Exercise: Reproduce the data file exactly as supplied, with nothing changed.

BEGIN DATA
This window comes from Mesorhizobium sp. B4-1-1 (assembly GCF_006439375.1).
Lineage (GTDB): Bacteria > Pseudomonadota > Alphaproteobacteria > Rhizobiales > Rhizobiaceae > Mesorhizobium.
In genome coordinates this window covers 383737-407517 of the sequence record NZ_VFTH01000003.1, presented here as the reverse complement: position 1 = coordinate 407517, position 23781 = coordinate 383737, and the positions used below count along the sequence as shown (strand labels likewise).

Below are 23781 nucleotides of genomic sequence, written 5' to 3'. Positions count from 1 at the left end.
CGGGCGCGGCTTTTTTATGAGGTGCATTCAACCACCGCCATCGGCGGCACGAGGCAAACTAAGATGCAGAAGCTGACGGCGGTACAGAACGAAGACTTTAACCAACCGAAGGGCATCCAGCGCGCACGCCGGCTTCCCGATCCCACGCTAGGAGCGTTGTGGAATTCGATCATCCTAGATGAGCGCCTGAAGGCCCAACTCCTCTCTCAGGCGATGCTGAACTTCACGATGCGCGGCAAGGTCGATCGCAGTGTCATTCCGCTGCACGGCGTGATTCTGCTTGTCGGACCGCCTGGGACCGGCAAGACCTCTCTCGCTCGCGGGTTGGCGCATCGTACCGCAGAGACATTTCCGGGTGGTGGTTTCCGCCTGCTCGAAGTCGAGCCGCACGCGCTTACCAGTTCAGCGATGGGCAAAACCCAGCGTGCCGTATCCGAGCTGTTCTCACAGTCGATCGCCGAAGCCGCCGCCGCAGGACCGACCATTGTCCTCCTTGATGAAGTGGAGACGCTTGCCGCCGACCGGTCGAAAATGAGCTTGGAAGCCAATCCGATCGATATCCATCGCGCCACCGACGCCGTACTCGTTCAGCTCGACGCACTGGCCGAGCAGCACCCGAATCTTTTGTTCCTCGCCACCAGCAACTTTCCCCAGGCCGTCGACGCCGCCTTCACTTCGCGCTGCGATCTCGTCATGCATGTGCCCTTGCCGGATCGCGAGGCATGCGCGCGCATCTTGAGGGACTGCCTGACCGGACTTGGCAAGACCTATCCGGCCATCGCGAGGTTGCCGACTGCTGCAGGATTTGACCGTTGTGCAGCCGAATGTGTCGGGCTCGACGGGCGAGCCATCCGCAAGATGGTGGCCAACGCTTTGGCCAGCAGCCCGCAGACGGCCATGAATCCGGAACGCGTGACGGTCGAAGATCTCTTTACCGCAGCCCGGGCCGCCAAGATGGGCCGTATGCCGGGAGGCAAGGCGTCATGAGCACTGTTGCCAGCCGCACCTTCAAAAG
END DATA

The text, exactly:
This window comes from Mesorhizobium sp. B4-1-1 (assembly GCF_006439375.1).
Lineage (GTDB): Bacteria > Pseudomonadota > Alphaproteobacteria > Rhizobiales > Rhizobiaceae > Mesorhizobium.
In genome coordinates this window covers 383737-407517 of the sequence record NZ_VFTH01000003.1, presented here as the reverse complement: position 1 = coordinate 407517, position 23781 = coordinate 383737, and the positions used below count along the sequence as shown (strand labels likewise).

Below are 23781 nucleotides of genomic sequence, written 5' to 3'. Positions count from 1 at the left end.
CGGGCGCGGCTTTTTTATGAGGTGCATTCAACCACCGCCATCGGCGGCACGAGGCAAACTAAGATGCAGAAGCTGACGGCGGTACAGAACGAAGACTTTAACCAACCGAAGGGCATCCAGCGCGCACGCCGGCTTCCCGATCCCACGCTAGGAGCGTTGTGGAATTCGATCATCCTAGATGAGCGCCTGAAGGCCCAACTCCTCTCTCAGGCGATGCTGAACTTCACGATGCGCGGCAAGGTCGATCGCAGTGTCATTCCGCTGCACGGCGTGATTCTGCTTGTCGGACCGCCTGGGACCGGCAAGACCTCTCTCGCTCGCGGGTTGGCGCATCGTACCGCAGAGACATTTCCGGGTGGTGGTTTCCGCCTGCTCGAAGTCGAGCCGCACGCGCTTACCAGTTCAGCGATGGGCAAAACCCAGCGTGCCGTATCCGAGCTGTTCTCACAGTCGATCGCCGAAGCCGCCGCCGCAGGACCGACCATTGTCCTCCTTGATGAAGTGGAGACGCTTGCCGCCGACCGGTCGAAAATGAGCTTGGAAGCCAATCCGATCGATATCCATCGCGCCACCGACGCCGTACTCGTTCAGCTCGACGCACTGGCCGAGCAGCACCCGAATCTTTTGTTCCTCGCCACCAGCAACTTTCCCCAGGCCGTCGACGCCGCCTTCACTTCGCGCTGCGATCTCGTCATGCATGTGCCCTTGCCGGATCGCGAGGCATGCGCGCGCATCTTGAGGGACTGCCTGACCGGACTTGGCAAGACCTATCCGGCCATCGCGAGGTTGCCGACTGCTGCAGGATTTGACCGTTGTGCAGCCGAATGTGTCGGGCTCGACGGGCGAGCCATCCGCAAGATGGTGGCCAACGCTTTGGCCAGCAGCCCGCAGACGGCCATGAATCCGGAACGCGTGACGGTCGAAGATCTCTTTACCGCAGCCCGGGCCGCCAAGATGGGCCGTATGCCGGGAGGCAAGGCGTCATGAGCACTGTTGCCAGCCGCACCTTCAAAAG